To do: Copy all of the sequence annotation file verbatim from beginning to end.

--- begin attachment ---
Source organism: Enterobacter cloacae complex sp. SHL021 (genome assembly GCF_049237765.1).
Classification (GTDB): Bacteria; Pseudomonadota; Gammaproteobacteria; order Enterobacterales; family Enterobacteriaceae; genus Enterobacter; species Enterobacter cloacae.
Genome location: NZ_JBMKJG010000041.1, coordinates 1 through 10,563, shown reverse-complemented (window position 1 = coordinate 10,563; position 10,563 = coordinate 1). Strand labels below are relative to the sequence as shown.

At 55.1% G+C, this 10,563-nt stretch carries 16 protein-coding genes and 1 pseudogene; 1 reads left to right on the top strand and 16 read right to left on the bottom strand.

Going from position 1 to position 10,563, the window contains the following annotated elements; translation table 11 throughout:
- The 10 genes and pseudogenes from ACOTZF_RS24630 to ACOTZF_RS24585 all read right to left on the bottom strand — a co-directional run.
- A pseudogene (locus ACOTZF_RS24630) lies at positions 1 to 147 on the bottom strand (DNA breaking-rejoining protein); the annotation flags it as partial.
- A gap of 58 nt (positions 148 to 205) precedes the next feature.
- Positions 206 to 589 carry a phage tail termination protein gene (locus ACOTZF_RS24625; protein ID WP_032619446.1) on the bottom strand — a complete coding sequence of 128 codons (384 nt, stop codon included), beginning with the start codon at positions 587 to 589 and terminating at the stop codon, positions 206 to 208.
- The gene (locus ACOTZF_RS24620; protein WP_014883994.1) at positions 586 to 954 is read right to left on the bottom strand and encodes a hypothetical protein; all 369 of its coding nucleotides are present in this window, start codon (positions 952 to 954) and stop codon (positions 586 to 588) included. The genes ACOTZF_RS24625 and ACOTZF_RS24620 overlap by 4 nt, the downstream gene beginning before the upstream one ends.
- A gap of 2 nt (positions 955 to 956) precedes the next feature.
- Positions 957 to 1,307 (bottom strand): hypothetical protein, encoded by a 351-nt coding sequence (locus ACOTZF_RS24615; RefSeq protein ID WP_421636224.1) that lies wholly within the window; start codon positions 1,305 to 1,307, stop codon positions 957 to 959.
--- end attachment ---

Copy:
Source organism: Enterobacter cloacae complex sp. SHL021 (genome assembly GCF_049237765.1).
Classification (GTDB): Bacteria; Pseudomonadota; Gammaproteobacteria; order Enterobacterales; family Enterobacteriaceae; genus Enterobacter; species Enterobacter cloacae.
Genome location: NZ_JBMKJG010000041.1, coordinates 1 through 10,563, shown reverse-complemented (window position 1 = coordinate 10,563; position 10,563 = coordinate 1). Strand labels below are relative to the sequence as shown.

At 55.1% G+C, this 10,563-nt stretch carries 16 protein-coding genes and 1 pseudogene; 1 reads left to right on the top strand and 16 read right to left on the bottom strand.

Going from position 1 to position 10,563, the window contains the following annotated elements; translation table 11 throughout:
- The 10 genes and pseudogenes from ACOTZF_RS24630 to ACOTZF_RS24585 all read right to left on the bottom strand — a co-directional run.
- A pseudogene (locus ACOTZF_RS24630) lies at positions 1 to 147 on the bottom strand (DNA breaking-rejoining protein); the annotation flags it as partial.
- A gap of 58 nt (positions 148 to 205) precedes the next feature.
- Positions 206 to 589 carry a phage tail termination protein gene (locus ACOTZF_RS24625; protein ID WP_032619446.1) on the bottom strand — a complete coding sequence of 128 codons (384 nt, stop codon included), beginning with the start codon at positions 587 to 589 and terminating at the stop codon, positions 206 to 208.
- The gene (locus ACOTZF_RS24620; protein WP_014883994.1) at positions 586 to 954 is read right to left on the bottom strand and encodes a hypothetical protein; all 369 of its coding nucleotides are present in this window, start codon (positions 952 to 954) and stop codon (positions 586 to 588) included. The genes ACOTZF_RS24625 and ACOTZF_RS24620 overlap by 4 nt, the downstream gene beginning before the upstream one ends.
- A gap of 2 nt (positions 955 to 956) precedes the next feature.
- Positions 957 to 1,307 (bottom strand): hypothetical protein, encoded by a 351-nt coding sequence (locus ACOTZF_RS24615; RefSeq protein ID WP_421636224.1) that lies wholly within the window; start codon positions 1,305 to 1,307, stop codon positions 957 to 959.